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Why Hong Kong's protesters must stop now.

Peter Lee

What were once peaceful demonstrations against a Hong Kong Bill that would, incidentally to its main purpose, have facilitated extradition to China for a wide range of offences, have become expensive, disruptive and divisive. Every day seems like a new turning point where protesters increase the lengths they are willing to go to, often seemingly with the specific intent of provoking a reaction from the police which the protesters then claim was unduly harsh. And the UN and the USA aren't helping.

To call for the resignation or removal of Carrie Lam is very short-sighted. First, she really does love Hong Kong and she really does want the best for it within the bounds of the one-country, two systems approach. Yes, she holds a candle for Beijing but that is part of her ability to press for Hong Kong as well as part of her willingness to do, to a point, China's bidding. She is a bridge that sways depending on the amount and speed of traffic. She was not universally approved of when she became Chief Executive because she was China's preferred choice. However, she has guided Hong Kong through some difficult times and has acted as a buffer against China. Now, she is being seen as an agent of China but that is not true, even though she does take account of China's views which, as the CEO of a province, she must do.

The calls for her to go make a false assumption; that her replacement would be tougher with Beijing and stronger for HK. The fact is that, because her replacement will have to be approved by Beijing, a reformist will not be able to take up the post. The CEO is elected by the Election Committee which represents, broadly, the makeup of LegCo. LegCo is partly elected by popular vote (so providing a degree of democracy).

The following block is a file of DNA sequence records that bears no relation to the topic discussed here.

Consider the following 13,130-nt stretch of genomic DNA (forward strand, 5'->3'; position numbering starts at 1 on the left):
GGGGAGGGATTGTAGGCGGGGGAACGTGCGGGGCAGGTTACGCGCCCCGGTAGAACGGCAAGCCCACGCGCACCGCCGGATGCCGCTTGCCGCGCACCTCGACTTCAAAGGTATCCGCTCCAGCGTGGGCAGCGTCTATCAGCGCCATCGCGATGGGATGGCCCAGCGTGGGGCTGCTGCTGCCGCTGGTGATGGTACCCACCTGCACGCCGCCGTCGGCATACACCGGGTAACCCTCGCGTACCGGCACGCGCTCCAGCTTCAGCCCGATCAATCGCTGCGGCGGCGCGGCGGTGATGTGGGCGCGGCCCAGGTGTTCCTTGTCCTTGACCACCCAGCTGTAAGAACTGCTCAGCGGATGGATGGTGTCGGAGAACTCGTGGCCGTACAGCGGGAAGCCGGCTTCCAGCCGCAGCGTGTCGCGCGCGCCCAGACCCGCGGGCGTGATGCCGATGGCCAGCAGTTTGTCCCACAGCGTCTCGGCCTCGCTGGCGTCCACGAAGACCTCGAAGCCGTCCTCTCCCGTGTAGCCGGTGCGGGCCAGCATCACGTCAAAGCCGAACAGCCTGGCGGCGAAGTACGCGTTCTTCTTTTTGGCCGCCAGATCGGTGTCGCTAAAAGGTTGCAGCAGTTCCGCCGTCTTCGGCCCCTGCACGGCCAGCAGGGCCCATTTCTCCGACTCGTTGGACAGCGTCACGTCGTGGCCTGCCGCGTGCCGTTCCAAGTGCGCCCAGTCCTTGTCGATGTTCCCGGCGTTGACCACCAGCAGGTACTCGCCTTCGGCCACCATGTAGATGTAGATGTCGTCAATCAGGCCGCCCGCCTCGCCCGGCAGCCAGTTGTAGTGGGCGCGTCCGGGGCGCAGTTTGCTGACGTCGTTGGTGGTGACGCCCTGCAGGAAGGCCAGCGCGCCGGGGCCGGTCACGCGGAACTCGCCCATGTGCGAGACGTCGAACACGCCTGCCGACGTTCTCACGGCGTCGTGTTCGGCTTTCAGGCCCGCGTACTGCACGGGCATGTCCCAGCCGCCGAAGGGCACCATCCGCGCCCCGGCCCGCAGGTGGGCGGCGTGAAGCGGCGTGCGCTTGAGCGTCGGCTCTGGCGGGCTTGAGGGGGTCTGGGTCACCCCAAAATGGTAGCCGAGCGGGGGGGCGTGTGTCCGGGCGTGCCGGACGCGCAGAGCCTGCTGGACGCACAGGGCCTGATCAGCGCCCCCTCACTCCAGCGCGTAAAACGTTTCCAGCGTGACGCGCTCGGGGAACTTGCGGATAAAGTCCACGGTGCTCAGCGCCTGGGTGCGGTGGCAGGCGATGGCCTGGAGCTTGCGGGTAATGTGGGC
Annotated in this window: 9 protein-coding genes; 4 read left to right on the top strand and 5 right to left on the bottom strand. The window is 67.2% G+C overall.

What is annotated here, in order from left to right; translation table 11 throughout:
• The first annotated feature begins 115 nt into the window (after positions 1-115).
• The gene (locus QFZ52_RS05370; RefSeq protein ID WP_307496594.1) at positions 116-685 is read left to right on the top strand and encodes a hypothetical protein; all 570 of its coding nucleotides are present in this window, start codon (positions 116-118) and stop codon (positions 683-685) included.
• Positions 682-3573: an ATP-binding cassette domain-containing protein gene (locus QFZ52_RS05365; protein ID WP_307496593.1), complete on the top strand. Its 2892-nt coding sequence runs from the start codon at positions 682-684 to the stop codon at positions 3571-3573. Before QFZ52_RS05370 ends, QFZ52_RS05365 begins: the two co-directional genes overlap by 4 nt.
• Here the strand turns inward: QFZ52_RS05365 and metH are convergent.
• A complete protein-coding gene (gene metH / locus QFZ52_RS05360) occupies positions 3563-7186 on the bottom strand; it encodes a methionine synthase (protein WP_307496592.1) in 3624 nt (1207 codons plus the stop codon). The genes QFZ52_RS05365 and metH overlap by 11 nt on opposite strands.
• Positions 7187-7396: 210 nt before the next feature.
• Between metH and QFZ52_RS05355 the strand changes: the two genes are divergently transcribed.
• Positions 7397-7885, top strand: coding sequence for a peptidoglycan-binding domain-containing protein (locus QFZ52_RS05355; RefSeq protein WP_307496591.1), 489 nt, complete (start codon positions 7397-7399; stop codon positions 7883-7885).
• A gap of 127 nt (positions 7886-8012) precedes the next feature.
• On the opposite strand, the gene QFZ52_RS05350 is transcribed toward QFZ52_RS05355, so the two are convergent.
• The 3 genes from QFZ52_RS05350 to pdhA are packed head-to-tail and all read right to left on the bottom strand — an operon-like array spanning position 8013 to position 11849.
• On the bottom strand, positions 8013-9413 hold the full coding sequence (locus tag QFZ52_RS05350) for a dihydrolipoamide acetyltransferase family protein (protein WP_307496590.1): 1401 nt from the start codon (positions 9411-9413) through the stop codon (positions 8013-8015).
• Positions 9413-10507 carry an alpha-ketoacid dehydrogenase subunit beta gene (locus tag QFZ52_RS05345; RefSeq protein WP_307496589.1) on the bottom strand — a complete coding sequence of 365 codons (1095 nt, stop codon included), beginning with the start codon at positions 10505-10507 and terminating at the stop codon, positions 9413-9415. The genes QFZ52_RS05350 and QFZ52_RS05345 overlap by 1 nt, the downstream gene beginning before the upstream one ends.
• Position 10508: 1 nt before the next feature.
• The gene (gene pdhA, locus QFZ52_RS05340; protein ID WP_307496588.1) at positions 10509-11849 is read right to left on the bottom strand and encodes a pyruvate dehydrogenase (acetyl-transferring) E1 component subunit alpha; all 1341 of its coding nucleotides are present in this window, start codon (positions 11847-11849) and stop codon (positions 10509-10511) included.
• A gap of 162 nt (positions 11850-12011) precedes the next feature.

The demands for her removal have little to do with her performance and nothing to do with her desire to have a peaceful, well run, Hong Kong for the benefit of all Hong Kongers. But she has been relatively weak domestically: there are continual problems with immigration with mainlanders seeking the end of the rainbow; property prices have been driven up by foreign money so that already scarce property is now far beyond the reach of those born in HK. The economy has stagnated, social services are close to zero, government coffers are depleted and the list goes on. Real incomes have, people say, fallen in recent years even if one takes out the cost of accommodation. One thing is certain: Hong Kong has long had a rich-poor divide but the poor are now, in relative terms, even poorer. However, she is not solely responsible for these things yet few point fingers at other ministers.

These are legitimate reasons to call for her to take action or take a hike. But these are not the reasons that the protesters are saying. The best option is to make a proper case for addressing the faults and put them to government. Violent street protests will only distract her from fixing problems and will entrench attitudes which means that improvements will be harder to get.

For all of these reasons, the mothers, fathers, uncles and aunties that are out in protest should go home and be pleased with the results they have obtained. They should continue to press for a public inquiry but it should be into the riots in general not only police conduct. The young people who are idealistic should go home and write essays for publication explaining what they want, why they want it and how it might be delivered: currently, the arguments amount to little more than to knock down what is there with no plan on how to get to where they want to be.

But most of all they should stop because this is Hong Kong. It isn't some riot torn part of London or Bristol, it isn't Paris in the 1970s and it isn't any of those places that saw protests turn into riots turn into terrorism. China has already warned that the conduct of the few agitators is, in effect, a pre-cursor to terrorism. Here, too, China is being restrained. If a person puts another in fear of harm in order to cause society to make political change, or causes such harm in furtherance of such a cause, that's squarely within the definition as it is made in almost every country around the world. The responsible many should think that through. Is that really what they want to be associated with?

As one person put it "they've had good wins but they are getting greedy." That's the essence of this article: take the win, don't grab disaster from the jaws of (albeit incomplete) victory. Furthermore, if they don't stop now, after the images of the brutality by the protesters at the airport yesterday, they stand to lose all public support outside HK as they become tarred with the very brush they have been waving at the police.

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